The Voice of the Wildcats

The Paw Print

The Voice of the Wildcats

The Paw Print

The Voice of the Wildcats

The Paw Print

KQED Perspective: Kailyn Holty, Perfect imperfection

As+Youth+Takeover+week+continues%2C+Kailyn+Holty+discovers+a+world+of+possibility+when+the+pressure+to+be+perfect+is+abandoned.
Cedrik von Briel
As Youth Takeover week continues, Kailyn Holty discovers a world of possibility when the pressure to be perfect is abandoned.

“There’s no such thing as perfect.” My first grade art teacher would constantly berate us with this statement, hoping to instill the idea that art is about embracing the imperfections.

In theory, I understood this idea. That is until that night, blanketed with sheets of complicated double-digit subtraction homework, I discovered what true imperfection is. The inability to achieve success when presented with easy work. Tears had begun to stream down my cheeks and the slight constriction of my throat prepared for a scream of frustration. This was simple, repetitive, easy, yet a jumble of numbers and rules that couldn’t conjoin into a properly functioning idea in my head. I was a failure. In a sense, I was trying to be perfect at something I just learned.

While I may not have understood it then, and even now fail to recognize when I follow this routine, I associated perfection with average. The issue is perfection doesn’t exist. Even when the onslaught of anxiety and stress from striving for a practically unattainable concept results in pure panic. Why? Because I’m worried whether or not my work will convey the perfection I know I can achieve.

This idea is so apparent that even first graders, like who I once was, stress over this concept. But in the end, my art teacher was right. Perfection doesn’t exist, for if it did, we would never know true failure. Without failing, Thomas Edison couldn’t have created the light bulb after one thousand unsuccessful attempts. Without failing, I wouldn’t find the same joy in math as I do today. Failing to complete my double-digit subtraction homework that night years ago made the success of understanding it all the better. Once I begin to realize that pride comes from the process of succeeding despite failure, is when the anxiety from perfection begins to lessen.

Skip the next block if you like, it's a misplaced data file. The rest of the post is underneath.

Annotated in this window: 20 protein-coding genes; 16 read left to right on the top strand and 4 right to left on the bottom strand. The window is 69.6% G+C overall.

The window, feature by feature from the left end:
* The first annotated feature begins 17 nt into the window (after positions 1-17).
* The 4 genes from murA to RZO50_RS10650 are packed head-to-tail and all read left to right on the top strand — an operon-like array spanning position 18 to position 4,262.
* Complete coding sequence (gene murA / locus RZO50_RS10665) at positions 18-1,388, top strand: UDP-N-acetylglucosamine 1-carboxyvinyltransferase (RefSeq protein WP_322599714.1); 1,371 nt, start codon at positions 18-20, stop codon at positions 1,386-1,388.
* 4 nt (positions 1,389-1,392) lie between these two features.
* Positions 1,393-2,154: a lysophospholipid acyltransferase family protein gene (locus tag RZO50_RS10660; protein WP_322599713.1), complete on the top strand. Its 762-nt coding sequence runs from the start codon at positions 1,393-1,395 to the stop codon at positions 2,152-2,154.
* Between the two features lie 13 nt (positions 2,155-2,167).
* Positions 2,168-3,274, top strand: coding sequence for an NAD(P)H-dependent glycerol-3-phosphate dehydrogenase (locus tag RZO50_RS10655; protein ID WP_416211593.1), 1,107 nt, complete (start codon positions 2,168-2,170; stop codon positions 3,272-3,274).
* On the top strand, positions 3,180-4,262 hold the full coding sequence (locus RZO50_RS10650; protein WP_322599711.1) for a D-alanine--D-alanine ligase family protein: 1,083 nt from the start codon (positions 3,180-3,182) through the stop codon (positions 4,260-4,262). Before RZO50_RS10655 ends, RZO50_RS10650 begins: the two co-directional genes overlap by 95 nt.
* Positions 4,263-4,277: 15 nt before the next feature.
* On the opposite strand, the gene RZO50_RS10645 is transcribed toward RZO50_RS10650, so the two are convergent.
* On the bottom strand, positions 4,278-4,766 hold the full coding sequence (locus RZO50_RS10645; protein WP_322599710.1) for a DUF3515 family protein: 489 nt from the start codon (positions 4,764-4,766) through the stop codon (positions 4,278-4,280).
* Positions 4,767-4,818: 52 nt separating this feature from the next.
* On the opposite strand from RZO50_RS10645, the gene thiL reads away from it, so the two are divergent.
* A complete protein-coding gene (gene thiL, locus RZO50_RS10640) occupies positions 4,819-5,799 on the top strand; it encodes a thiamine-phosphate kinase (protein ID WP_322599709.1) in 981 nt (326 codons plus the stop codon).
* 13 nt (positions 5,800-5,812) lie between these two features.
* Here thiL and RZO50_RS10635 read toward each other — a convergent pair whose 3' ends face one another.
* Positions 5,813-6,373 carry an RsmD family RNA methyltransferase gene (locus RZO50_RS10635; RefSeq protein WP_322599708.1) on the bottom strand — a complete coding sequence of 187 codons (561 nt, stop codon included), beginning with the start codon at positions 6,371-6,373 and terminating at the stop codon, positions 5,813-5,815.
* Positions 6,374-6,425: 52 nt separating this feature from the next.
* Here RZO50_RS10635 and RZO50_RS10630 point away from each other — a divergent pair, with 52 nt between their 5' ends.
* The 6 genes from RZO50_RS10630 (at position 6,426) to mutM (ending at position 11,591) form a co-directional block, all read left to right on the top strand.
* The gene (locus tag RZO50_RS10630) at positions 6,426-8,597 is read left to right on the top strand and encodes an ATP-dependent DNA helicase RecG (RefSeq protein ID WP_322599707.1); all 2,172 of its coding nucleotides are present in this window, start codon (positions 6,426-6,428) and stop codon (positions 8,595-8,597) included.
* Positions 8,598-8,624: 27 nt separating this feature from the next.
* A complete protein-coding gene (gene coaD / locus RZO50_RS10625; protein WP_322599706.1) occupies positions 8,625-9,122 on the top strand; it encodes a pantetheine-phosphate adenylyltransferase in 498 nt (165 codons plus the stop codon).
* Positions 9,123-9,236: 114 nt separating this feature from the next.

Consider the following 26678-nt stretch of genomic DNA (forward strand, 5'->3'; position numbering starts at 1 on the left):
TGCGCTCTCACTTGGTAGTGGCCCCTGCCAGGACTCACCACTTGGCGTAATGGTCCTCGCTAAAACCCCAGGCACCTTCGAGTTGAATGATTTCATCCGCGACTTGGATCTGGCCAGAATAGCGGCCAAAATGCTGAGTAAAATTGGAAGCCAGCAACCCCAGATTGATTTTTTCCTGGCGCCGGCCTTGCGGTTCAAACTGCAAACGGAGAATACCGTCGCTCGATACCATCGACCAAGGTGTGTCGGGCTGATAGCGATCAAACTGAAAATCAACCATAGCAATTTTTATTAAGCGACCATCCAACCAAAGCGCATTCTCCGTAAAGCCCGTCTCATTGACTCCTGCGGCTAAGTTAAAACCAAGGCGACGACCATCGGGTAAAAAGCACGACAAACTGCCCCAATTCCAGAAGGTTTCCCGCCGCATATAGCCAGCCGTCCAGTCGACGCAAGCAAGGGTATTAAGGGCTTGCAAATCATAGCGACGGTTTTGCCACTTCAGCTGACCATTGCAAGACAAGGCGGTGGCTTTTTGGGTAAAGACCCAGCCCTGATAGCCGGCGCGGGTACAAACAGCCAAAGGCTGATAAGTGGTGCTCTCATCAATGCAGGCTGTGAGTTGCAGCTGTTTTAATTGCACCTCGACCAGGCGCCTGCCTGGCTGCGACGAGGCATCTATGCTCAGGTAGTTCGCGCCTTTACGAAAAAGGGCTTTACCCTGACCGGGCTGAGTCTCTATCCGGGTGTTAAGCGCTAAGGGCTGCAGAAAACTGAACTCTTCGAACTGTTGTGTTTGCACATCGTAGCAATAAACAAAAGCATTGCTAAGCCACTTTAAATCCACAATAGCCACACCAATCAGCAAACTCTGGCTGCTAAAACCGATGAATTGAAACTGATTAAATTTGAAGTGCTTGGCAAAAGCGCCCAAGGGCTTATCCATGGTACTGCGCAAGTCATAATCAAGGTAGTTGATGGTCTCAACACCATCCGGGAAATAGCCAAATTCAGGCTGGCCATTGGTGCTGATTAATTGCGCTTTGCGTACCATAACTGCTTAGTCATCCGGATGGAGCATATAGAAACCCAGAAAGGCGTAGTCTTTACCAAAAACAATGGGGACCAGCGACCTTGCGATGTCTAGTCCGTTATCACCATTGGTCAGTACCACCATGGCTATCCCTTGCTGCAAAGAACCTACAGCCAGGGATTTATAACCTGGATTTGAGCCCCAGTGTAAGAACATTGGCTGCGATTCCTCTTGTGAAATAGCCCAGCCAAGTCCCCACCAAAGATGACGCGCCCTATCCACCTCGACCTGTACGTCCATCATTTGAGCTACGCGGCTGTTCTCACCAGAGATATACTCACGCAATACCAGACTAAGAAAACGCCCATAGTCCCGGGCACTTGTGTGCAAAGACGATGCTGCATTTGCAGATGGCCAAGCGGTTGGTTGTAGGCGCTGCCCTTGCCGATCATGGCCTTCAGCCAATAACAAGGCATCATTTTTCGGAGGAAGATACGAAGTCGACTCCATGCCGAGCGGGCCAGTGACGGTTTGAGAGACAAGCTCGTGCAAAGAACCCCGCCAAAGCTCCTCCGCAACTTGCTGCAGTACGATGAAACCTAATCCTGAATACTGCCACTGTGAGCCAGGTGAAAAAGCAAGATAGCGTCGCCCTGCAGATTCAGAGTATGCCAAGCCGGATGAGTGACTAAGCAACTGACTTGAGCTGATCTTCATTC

Failure is necessary for success, not perfection.

With a Perspective, I’m Kailyn Holty.

Link to listen to the perspective on KQED’s website: https://www.kqed.org/perspectives/201601142033/kailyn-holty-perfect-imperfection

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About the Contributors
Kailyn Holty
Kailyn Holty, Editor in Chief
Kailyn Holty is a junior and third-year journalist. She enjoys writing about campus life, current events, and cultural pieces. She hopes to raise awareness of student issues through her writing. In her free time, she likes playing tennis, hiking, completing jigsaw puzzles, and reading.
Cedrik von Briel
Cedrik von Briel, Managing Editor
Cedrik von Briel is a senior, fourth-year journalist and the Managing Editor for The Paw Print. He enjoys writing about news, nature, and local interest stuff and hopes to inform readers about current issues and events through his writing, and maybe spark their interest on the topic. In his free time, He enjoys taking photos, reading the news, being outside, biking to school, and birds.

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